Only U23 players are actually allowed in the Olympic soccer tournament. Older professional footballers like Germany’s striker Max Kruse are only allowed to play because of one exception. We explain why this is so.
Stuttgart / Tokyo – For athletes in almost all disciplines, a long-cherished dream comes true when they take part in the Olympic Games. Nothing in world sport has such an attraction for athletes as the idea of standing on the podium. With a gold medal around his neck.
The situation with the footballers is a little different. For decades, special rules have prevented well-known football stars from taking part in the Olympics and instead the World Cup being the measure of all things. Footballers like Ronaldinho and Neymar, who each won an Olympic gold medal with Brazil, have shown that it is not impossible to take part in the Olympics. But why do not established professionals play at the Olympics?
There are these exceptions
Currently, and thus also at the Olympic Games in Tokyo, the rule that the International Olympic Committee (IOC) and the powerful world football association (FIFA) negotiated in the run-up to the Barcelona Games in 1992 applies. This states that only players under the age of 23 are allowed to participate in the qualified teams of the Olympic football tournament.
Exception: three players per team may be older than 23 years. Football stars like the Argentine Juan Román Riquelme in Beijing in 2008 or the aforementioned Neymar in Rio de Janeiro in 2016 were also able to lead their teams to Olympic victory despite their older age. At the German Olympic selection in Tokyo, a very prominent name appears in the squad with the 33-year-old ex-national player and Union Berlin professional Max Kruse.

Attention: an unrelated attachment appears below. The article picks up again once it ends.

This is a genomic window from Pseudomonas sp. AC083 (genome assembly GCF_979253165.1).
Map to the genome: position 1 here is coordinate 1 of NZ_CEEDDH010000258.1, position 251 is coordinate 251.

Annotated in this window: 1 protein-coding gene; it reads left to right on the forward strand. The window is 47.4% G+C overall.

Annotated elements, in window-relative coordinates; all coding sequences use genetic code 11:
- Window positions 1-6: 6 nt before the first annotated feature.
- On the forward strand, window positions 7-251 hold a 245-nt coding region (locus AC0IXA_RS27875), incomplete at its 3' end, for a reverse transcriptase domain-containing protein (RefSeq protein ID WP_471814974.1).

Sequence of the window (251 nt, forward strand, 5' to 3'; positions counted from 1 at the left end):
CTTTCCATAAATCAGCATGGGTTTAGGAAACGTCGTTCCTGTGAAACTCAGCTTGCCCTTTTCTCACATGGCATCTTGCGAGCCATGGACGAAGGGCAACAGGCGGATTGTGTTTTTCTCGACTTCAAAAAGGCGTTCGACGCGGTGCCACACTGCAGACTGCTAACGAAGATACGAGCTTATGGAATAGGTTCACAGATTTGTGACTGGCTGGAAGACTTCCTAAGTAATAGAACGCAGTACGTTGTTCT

Olympics with professional soccer players – for a long time only possible for the Eastern Bloc
The fact that professional footballers are allowed to participate at all goes back to the 1984 Olympic Games in Los Angeles. At that time, the IOC decided to allow professional footballers as well. FIFA’s condition: The favored teams from Europe and South America are only allowed to send players who have not yet participated in a World Cup to the Olympics. In the previous decades, the countries from what was then the Eastern Bloc in particular benefited from the regulation. Thanks to a trick they sent so-called “state amateurs” to the Olympics. These “amateurs”, who were rather professionals on the national team, ensured that between 1948 and 1980 the majority of the medals went to the Soviet Union and other Eastern Bloc countries such as Hungary. During this time, these teams won a total of eight gold medals.
The origin of the special rule that football has always had at the Olympic Games lies in the different interests that the IOC and FIFA have with regard to their major tournaments, the Olympic Games and the World Cup. While it is anchored in the Olympic idea that amateur athletes should take part and compete with one another, FIFA shies away from a sporting event that competes with its sporty and commercially extremely successful concept of the World Cup. A second football tournament with the best teams and players in the world is not in FIFA’s interest.
The restriction is different in the women’s soccer tournament. There are no such age restrictions there. Instead, most of the regular national teams compete there. From a sporting point of view, the Olympic women’s football tournament is therefore also equivalent to the women’s World Cup.